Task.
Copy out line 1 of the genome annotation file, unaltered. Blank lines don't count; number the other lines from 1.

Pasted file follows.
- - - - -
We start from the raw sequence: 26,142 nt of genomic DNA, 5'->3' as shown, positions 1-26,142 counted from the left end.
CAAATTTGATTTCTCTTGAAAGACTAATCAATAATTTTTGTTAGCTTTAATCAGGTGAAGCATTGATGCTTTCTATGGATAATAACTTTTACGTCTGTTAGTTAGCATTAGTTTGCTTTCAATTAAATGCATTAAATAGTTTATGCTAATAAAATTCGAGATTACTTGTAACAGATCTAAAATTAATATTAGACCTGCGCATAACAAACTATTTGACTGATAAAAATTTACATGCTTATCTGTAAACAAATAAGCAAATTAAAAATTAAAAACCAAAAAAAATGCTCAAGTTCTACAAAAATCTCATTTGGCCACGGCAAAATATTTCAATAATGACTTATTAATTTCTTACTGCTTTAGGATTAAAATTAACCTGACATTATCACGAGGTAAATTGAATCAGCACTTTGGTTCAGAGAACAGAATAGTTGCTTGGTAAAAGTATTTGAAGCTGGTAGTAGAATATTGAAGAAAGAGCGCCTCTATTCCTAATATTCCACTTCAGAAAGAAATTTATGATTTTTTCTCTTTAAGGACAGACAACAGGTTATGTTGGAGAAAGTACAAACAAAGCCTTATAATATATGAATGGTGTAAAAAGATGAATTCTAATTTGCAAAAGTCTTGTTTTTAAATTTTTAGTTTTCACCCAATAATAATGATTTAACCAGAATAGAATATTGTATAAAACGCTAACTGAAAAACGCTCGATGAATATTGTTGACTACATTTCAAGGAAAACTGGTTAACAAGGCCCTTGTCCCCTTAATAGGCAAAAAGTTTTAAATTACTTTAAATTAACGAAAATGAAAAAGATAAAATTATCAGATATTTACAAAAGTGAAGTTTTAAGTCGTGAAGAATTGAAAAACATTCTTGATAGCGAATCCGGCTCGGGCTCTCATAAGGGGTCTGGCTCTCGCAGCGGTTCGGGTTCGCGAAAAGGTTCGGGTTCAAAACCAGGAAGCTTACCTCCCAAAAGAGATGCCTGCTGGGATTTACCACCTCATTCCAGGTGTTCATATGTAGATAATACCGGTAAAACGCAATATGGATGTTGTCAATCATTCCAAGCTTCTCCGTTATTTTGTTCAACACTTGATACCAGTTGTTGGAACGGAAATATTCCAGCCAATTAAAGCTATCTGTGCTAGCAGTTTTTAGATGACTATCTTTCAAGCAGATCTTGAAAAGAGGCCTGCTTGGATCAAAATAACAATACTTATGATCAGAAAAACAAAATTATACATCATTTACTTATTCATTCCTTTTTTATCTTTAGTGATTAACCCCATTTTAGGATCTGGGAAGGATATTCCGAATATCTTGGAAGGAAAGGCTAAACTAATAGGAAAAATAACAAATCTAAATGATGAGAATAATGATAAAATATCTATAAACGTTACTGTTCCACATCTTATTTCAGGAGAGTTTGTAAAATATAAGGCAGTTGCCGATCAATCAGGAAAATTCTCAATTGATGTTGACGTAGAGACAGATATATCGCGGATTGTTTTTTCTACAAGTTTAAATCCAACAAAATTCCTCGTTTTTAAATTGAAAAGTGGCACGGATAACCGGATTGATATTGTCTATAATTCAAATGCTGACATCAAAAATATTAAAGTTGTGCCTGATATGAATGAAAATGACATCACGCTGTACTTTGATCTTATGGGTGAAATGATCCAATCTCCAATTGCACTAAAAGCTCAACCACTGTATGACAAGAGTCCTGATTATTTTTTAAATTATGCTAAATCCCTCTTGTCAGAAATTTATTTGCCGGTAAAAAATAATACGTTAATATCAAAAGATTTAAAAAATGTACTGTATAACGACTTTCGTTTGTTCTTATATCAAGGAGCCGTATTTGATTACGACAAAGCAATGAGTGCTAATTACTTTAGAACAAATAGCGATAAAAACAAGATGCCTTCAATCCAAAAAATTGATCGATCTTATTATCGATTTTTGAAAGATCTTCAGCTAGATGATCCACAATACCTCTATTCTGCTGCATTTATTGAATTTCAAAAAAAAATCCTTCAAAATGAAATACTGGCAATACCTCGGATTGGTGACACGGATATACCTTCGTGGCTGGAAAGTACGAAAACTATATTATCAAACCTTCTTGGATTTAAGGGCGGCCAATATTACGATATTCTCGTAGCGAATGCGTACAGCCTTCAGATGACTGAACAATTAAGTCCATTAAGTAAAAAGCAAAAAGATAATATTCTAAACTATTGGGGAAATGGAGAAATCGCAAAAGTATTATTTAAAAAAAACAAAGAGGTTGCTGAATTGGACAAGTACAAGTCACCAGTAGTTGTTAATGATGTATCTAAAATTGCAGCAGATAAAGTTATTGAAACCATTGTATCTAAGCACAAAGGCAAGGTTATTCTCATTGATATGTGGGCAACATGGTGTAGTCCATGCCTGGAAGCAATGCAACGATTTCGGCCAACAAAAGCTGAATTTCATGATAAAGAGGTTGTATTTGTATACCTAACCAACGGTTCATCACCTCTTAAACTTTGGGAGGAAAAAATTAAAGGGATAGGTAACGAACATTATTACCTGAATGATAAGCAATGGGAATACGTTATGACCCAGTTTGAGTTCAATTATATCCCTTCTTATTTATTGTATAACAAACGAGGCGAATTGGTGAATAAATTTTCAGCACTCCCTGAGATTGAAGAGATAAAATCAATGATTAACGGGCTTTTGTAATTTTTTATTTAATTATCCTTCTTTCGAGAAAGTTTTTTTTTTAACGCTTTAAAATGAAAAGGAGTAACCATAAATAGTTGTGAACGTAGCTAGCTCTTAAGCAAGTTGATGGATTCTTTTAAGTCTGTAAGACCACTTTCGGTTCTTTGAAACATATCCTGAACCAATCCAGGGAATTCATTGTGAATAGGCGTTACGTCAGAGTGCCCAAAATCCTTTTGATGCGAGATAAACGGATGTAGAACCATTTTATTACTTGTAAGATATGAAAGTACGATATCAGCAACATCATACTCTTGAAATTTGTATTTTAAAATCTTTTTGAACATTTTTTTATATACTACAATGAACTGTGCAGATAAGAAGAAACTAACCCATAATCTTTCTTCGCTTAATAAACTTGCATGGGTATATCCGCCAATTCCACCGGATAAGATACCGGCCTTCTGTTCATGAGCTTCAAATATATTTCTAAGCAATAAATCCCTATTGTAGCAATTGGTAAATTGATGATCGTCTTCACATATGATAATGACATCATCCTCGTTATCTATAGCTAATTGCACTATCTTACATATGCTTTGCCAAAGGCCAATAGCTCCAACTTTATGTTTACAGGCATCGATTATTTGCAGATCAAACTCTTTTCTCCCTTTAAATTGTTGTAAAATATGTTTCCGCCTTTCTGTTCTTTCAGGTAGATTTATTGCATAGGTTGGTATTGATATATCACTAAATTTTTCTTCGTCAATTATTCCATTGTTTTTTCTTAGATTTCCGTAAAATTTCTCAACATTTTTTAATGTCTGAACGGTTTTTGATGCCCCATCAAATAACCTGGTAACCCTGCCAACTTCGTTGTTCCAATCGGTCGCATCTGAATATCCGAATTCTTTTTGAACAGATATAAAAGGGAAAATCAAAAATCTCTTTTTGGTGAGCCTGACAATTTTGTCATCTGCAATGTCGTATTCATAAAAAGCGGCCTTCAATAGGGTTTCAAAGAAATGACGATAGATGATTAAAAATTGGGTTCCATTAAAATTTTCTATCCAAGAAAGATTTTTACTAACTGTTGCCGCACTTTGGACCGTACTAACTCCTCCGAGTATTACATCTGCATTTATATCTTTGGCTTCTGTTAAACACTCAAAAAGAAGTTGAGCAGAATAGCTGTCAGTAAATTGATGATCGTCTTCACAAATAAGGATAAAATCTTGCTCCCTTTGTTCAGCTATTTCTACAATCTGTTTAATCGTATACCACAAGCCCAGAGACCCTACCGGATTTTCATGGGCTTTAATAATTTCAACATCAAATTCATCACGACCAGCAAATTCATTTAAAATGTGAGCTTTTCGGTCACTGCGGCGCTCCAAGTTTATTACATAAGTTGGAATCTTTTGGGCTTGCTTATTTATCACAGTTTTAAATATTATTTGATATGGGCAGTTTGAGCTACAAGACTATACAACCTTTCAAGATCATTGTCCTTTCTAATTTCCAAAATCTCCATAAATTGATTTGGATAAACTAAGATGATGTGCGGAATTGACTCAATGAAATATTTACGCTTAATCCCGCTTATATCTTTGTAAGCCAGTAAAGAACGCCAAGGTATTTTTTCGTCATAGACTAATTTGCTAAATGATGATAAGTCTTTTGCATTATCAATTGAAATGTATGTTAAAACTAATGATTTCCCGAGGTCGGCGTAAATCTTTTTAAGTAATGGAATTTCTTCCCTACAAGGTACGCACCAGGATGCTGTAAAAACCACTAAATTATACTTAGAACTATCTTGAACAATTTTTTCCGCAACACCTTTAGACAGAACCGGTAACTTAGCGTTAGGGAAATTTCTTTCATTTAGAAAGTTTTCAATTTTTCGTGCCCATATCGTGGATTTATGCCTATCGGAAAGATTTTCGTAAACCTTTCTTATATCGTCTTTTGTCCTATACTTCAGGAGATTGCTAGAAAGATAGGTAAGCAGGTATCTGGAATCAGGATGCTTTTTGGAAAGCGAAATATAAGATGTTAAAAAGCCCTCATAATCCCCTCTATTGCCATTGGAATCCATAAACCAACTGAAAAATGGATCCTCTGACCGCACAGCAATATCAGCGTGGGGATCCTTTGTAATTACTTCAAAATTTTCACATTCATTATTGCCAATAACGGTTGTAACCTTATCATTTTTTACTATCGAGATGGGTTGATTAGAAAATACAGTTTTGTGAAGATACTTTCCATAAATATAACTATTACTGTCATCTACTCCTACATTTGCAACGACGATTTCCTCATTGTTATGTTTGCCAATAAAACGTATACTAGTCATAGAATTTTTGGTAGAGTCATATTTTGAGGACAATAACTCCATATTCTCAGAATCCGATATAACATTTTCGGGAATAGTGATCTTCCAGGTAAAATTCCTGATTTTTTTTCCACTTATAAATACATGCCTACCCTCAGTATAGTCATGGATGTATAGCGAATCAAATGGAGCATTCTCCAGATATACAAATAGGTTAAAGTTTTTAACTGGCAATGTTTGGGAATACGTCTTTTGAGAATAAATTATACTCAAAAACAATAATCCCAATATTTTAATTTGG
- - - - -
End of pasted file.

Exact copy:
We start from the raw sequence: 26,142 nt of genomic DNA, 5'->3' as shown, positions 1-26,142 counted from the left end.